pain. On October 11, 2004, Mosley requested Dr. Kim's office complete forms documenting her
disability for the Department of Social Services. (Id. at 343, 359-60.) Dr. Kim's office denied
Mosley's request and questioned whether Mosley was motivated by a secondary gain. (Id.)
From 2005 to 2009 Mosley maintained regular monthly visits with Dr. Kim and one of
his associates, Lee Irwin, M.D. Physical exams showed no muscle atrophy and a normal gait,
however, Drs. Kim
Irwin continued to maintain and manage Mosley's medications and
administer nerve blocks. (Id. at 256, 258-62, 282, 292, 302, 311, 316-17, 326, 328, 444, 445,
447,449, 455, 461,463,467, 469, 472, 477, 479, 482, 484, 487, 489, 552-53, 581, 649, 664-66.) Dr. Irwin commented in his examination notes, on multiple occasions, that Mosley received
good pain relief from treatment and saw no visible signs of swelling.
(Id. at 552-637.)
Additionally, Dr. Irwin noted Mosley had good memory and concentration. (Id.)
Mosley was later examined by David Stephens, M.D. for an evaluation requested by her
attorney. (Id. at 427-30.) In this physical examination Dr. Stephens determined Mosley had
healed from a lumbar strain. (Id. at 429.) In Dr. Stephens's opinion Mosley could have worked
in light duty capacity from the time of her injury until October 18, 2004, and thereafter returned
to full-time medium work without restrictions. (Id. at 430-31.) Dr. Stephens performed a
follow-up exam on Mosley in June 2005. (Id. at 386-91.) This exam showed Mosley had a
normal stance and gait. (Id. at 387.) Dr. Stephens believed Mosley could return to full-time
light duty work. (Id. at 388, 390.) In October 2007, Mosley asked Dr. Irwin to switch her pain
medication because she was applying for jobs and did not want the medication to come up on a
urine test. (Id. at 459.) In 2008, multiple doctors determined Mosley's condition was normal
and that she could perform full-time light duty work. (Id. at 444.) In 2009, during Mosley's
monthly visits to Dr. Irwin her strength, muscle tone, and gait remained normal even though
Mosley continued to complain of pain. (Id. at 680, 683, 686, 689, 733, 736, 742, 745.)
2. Medical Evidence Post ALJ Decision
As a result of Mosley's continued complaints, Dr. Irwin suggested Mosley try a spinal
cord stimulator for pain relief.
(Id. at 700, 718-19.) The spinal cord stimulator produced
seventy percent back pain relief. (Id. at 715.) Subsequently, Mosley elected to have a stimulator
permanently implanted. (Id.) The stimulator was implanted on April 22, 2010. (Id. at 706-07.)
1. Mosley's Testimony
Mosley testified she last worked in July 2004.
(D.I. 13 at 23.)
She testified she
experienced a lower back injury while working at Guardian Construction. (Id.) Mosley further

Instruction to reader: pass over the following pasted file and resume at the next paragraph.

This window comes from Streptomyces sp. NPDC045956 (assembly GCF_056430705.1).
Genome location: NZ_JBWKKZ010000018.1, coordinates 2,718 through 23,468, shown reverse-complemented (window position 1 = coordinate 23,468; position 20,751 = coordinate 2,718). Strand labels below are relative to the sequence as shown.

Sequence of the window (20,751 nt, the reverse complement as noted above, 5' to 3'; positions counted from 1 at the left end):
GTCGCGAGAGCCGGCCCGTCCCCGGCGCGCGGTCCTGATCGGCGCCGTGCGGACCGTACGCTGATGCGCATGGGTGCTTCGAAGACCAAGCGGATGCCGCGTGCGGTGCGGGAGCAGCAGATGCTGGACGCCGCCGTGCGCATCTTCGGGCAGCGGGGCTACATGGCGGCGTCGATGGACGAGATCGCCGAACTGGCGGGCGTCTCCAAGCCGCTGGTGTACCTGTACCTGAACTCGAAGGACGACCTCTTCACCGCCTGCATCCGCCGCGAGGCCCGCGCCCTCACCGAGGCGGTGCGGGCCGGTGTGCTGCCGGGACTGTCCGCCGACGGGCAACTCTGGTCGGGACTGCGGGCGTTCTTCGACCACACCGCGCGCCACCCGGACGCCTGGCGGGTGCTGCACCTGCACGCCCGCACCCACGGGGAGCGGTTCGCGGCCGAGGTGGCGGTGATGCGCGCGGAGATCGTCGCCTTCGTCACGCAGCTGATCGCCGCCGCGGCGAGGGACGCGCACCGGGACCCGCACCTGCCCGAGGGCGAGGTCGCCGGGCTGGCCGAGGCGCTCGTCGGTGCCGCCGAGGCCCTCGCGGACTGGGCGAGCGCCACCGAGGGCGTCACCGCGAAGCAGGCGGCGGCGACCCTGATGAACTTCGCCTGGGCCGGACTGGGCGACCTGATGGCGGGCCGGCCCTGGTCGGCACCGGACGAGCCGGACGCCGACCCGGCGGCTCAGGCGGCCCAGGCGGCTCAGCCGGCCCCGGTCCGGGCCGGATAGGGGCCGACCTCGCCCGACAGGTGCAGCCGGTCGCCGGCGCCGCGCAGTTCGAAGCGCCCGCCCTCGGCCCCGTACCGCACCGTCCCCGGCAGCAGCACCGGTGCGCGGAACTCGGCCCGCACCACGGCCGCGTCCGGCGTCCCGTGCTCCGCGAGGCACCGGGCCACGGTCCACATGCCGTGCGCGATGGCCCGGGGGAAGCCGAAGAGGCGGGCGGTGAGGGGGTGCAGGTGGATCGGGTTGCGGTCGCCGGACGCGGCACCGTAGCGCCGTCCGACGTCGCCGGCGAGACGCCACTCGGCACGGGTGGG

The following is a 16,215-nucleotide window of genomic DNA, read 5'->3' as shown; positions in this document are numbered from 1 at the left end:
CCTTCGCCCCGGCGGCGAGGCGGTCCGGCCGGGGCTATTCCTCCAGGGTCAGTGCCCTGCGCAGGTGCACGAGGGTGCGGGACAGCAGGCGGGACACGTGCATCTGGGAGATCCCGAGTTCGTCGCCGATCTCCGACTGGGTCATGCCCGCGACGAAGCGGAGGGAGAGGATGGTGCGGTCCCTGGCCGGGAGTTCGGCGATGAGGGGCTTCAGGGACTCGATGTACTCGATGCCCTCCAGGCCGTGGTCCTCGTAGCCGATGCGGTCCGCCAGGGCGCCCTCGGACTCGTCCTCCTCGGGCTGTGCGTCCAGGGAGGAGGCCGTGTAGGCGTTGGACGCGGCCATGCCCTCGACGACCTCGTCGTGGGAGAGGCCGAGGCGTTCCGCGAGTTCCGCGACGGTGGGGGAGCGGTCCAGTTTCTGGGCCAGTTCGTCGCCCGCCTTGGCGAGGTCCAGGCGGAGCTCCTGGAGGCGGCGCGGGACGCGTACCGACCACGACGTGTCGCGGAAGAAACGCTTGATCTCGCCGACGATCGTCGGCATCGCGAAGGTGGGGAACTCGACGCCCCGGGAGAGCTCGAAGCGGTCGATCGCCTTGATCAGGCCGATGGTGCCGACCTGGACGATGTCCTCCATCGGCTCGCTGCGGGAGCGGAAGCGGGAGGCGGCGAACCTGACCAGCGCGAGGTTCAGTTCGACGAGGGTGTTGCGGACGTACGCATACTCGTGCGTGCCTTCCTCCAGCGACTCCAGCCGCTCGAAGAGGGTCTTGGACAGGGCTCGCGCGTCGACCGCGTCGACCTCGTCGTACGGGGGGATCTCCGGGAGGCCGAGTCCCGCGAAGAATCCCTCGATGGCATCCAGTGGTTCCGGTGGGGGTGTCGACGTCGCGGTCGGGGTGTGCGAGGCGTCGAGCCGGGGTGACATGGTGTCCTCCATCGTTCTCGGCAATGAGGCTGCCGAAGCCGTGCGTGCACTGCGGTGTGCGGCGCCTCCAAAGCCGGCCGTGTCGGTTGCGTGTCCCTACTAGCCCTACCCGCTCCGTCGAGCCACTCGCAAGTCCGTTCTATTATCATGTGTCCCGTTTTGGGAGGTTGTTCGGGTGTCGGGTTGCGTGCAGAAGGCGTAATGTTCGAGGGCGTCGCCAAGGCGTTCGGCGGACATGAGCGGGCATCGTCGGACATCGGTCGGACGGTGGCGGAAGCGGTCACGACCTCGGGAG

testified she had been working construction as a flagger for twelve years. (Id. at 23-24.) Mosley
testified she was receiving injections, nerve ablations, narcotics, and therapy for her lower back
injury. (Id. at 24.) Mosley claimed to have chronic pain all day with significant swelling
coupled with the left side of her body giving out occasionally or locking up. (Id. at 24-25, 30.)
Mosley testified that she takes pain medication to alleviate her pain, but that the pain medication
does not completely alleviate her pain and the medication makes her groggy. (Id.) Mosley also
asserted that she can only sit for twenty to thirty minutes, stand for forty-five minutes, and lift
ten to twenty pounds without pain. (Id. at 26, 35.) Mosley stated she cannot work due to
constant pain and grogginess. (Id. at 27.) Mosley testified to exercising at least two days a
week, performing light household chores (e.g., dishes, sweeping, and meal preparation), and
attending church weekly. (Id. at 25, 28, 33.) In addition, Mosley testified that she spends her
days watching television, reading, or sleeping. (Id. at 28.)
2. Vocational Expert's Testimony
An independent vocational expert ("VE") testified Mosley could return to light duty
(D.I. 13 at 36.) The VE testified that a person with Mosley's characteristics could
perform sedentary work as a security monitor and that there are about 275 security monitor
positions within a seventy-five mile radius of Mosley's location. (Id.) In addition, the VE
testified a person with Mosley's characteristics could also perform work as an envelope
addresser/stuffer or information clerk.
There are approximately 475 envelope stuffer
positions and 400 information clerk positions locally. (Id.) The VE testified that all of the above
positions are sedentary and unskilled and available in the national economy. (Id.) Further, the
VE testified that the individual with Mosley's characteristics could perform light work as a gate
tender, mail clerk, or office helper. (Id. at 36-37.) Each of the positions would allow the person
to sit or stand based on their preference. (Id.)
The ALJ's Findings
The ALJ conducted the standard five-step procedure to determine whether plaintiff was
disabled. See infra III.A. His findings may be summarized as follows:
1. Plaintiff meets the insured status requirements of the Social Security Act through
December 31, 2009.
2. Plaintiff has not engaged in substantial gainful activity since July 23, 2004, the alleged
onset date (20 CFR 404.1571 et seq., and 416.971 et seq.).
3. Plaintiff has the following severe impairments: degenerative disc disease (20 CFR
404.1520(c) and 416.920(c)).
4. Plaintiff does not have an impairment or combination of impairments that meets or